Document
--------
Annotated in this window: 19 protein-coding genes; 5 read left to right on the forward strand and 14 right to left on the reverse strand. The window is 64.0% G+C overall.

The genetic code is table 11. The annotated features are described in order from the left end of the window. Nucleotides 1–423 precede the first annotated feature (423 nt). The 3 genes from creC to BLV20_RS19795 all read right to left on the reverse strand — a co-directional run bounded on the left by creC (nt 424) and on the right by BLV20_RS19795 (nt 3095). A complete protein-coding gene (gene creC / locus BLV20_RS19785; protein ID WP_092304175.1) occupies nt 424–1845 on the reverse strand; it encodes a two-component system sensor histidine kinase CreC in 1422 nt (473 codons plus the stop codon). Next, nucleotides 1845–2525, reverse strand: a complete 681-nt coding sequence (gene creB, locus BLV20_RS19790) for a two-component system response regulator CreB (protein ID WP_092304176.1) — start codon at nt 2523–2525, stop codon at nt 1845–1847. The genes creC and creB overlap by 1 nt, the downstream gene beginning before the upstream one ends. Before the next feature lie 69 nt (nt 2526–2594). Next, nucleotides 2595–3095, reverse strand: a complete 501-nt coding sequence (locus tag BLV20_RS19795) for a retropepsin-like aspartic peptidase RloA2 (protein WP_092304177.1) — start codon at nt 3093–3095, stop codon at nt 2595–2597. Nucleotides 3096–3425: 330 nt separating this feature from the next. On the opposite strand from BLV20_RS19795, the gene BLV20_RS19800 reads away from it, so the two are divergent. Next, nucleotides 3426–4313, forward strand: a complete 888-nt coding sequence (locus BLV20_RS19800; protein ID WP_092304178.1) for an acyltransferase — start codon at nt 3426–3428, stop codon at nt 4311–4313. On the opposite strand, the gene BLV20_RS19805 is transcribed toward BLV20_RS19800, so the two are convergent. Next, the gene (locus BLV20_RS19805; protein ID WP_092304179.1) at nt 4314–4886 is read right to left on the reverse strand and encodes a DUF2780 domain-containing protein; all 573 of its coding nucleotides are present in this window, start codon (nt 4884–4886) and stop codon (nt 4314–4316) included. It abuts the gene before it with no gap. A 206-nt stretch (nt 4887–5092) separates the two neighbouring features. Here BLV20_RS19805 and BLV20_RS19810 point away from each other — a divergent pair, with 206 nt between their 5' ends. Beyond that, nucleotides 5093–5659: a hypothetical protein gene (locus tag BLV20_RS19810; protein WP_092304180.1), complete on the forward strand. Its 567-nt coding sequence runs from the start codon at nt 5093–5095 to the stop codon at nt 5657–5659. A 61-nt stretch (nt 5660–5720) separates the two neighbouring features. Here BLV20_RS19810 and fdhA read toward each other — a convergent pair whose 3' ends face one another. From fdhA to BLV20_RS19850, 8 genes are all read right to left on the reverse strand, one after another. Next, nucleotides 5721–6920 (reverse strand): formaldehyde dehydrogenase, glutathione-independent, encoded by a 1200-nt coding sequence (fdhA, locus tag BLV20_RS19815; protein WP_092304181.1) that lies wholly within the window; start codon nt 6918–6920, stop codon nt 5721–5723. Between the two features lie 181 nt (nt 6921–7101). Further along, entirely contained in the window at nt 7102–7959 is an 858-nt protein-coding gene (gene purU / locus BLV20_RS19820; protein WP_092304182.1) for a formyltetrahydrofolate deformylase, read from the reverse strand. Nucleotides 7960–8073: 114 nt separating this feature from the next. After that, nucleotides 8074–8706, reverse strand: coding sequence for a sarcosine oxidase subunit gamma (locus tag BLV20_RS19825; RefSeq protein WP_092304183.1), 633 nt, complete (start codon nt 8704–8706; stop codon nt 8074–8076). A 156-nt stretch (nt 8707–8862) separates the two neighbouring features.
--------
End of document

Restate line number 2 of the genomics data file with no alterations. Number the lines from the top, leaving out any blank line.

The genetic code is table 11. The annotated features are described in order from the left end of the window. Nucleotides 1–423 precede the first annotated feature (423 nt). The 3 genes from creC to BLV20_RS19795 all read right to left on the reverse strand — a co-directional run bounded on the left by creC (nt 424) and on the right by BLV20_RS19795 (nt 3095). A complete protein-coding gene (gene creC / locus BLV20_RS19785; protein ID WP_092304175.1) occupies nt 424–1845 on the reverse strand; it encodes a two-component system sensor histidine kinase CreC in 1422 nt (473 codons plus the stop codon). Next, nucleotides 1845–2525, reverse strand: a complete 681-nt coding sequence (gene creB, locus BLV20_RS19790) for a two-component system response regulator CreB (protein ID WP_092304176.1) — start codon at nt 2523–2525, stop codon at nt 1845–1847. The genes creC and creB overlap by 1 nt, the downstream gene beginning before the upstream one ends. Before the next feature lie 69 nt (nt 2526–2594). Next, nucleotides 2595–3095, reverse strand: a complete 501-nt coding sequence (locus tag BLV20_RS19795) for a retropepsin-like aspartic peptidase RloA2 (protein WP_092304177.1) — start codon at nt 3093–3095, stop codon at nt 2595–2597. Nucleotides 3096–3425: 330 nt separating this feature from the next. On the opposite strand from BLV20_RS19795, the gene BLV20_RS19800 reads away from it, so the two are divergent. Next, nucleotides 3426–4313, forward strand: a complete 888-nt coding sequence (locus BLV20_RS19800; protein ID WP_092304178.1) for an acyltransferase — start codon at nt 3426–3428, stop codon at nt 4311–4313. On the opposite strand, the gene BLV20_RS19805 is transcribed toward BLV20_RS19800, so the two are convergent. Next, the gene (locus BLV20_RS19805; protein ID WP_092304179.1) at nt 4314–4886 is read right to left on the reverse strand and encodes a DUF2780 domain-containing protein; all 573 of its coding nucleotides are present in this window, start codon (nt 4884–4886) and stop codon (nt 4314–4316) included. It abuts the gene before it with no gap. A 206-nt stretch (nt 4887–5092) separates the two neighbouring features. Here BLV20_RS19805 and BLV20_RS19810 point away from each other — a divergent pair, with 206 nt between their 5' ends. Beyond that, nucleotides 5093–5659: a hypothetical protein gene (locus tag BLV20_RS19810; protein WP_092304180.1), complete on the forward strand. Its 567-nt coding sequence runs from the start codon at nt 5093–5095 to the stop codon at nt 5657–5659. A 61-nt stretch (nt 5660–5720) separates the two neighbouring features. Here BLV20_RS19810 and fdhA read toward each other — a convergent pair whose 3' ends face one another. From fdhA to BLV20_RS19850, 8 genes are all read right to left on the reverse strand, one after another. Next, nucleotides 5721–6920 (reverse strand): formaldehyde dehydrogenase, glutathione-independent, encoded by a 1200-nt coding sequence (fdhA, locus tag BLV20_RS19815; protein WP_092304181.1) that lies wholly within the window; start codon nt 6918–6920, stop codon nt 5721–5723. Between the two features lie 181 nt (nt 6921–7101). Further along, entirely contained in the window at nt 7102–7959 is an 858-nt protein-coding gene (gene purU / locus BLV20_RS19820; protein WP_092304182.1) for a formyltetrahydrofolate deformylase, read from the reverse strand. Nucleotides 7960–8073: 114 nt separating this feature from the next. After that, nucleotides 8074–8706, reverse strand: coding sequence for a sarcosine oxidase subunit gamma (locus tag BLV20_RS19825; RefSeq protein WP_092304183.1), 633 nt, complete (start codon nt 8704–8706; stop codon nt 8074–8076). A 156-nt stretch (nt 8707–8862) separates the two neighbouring features.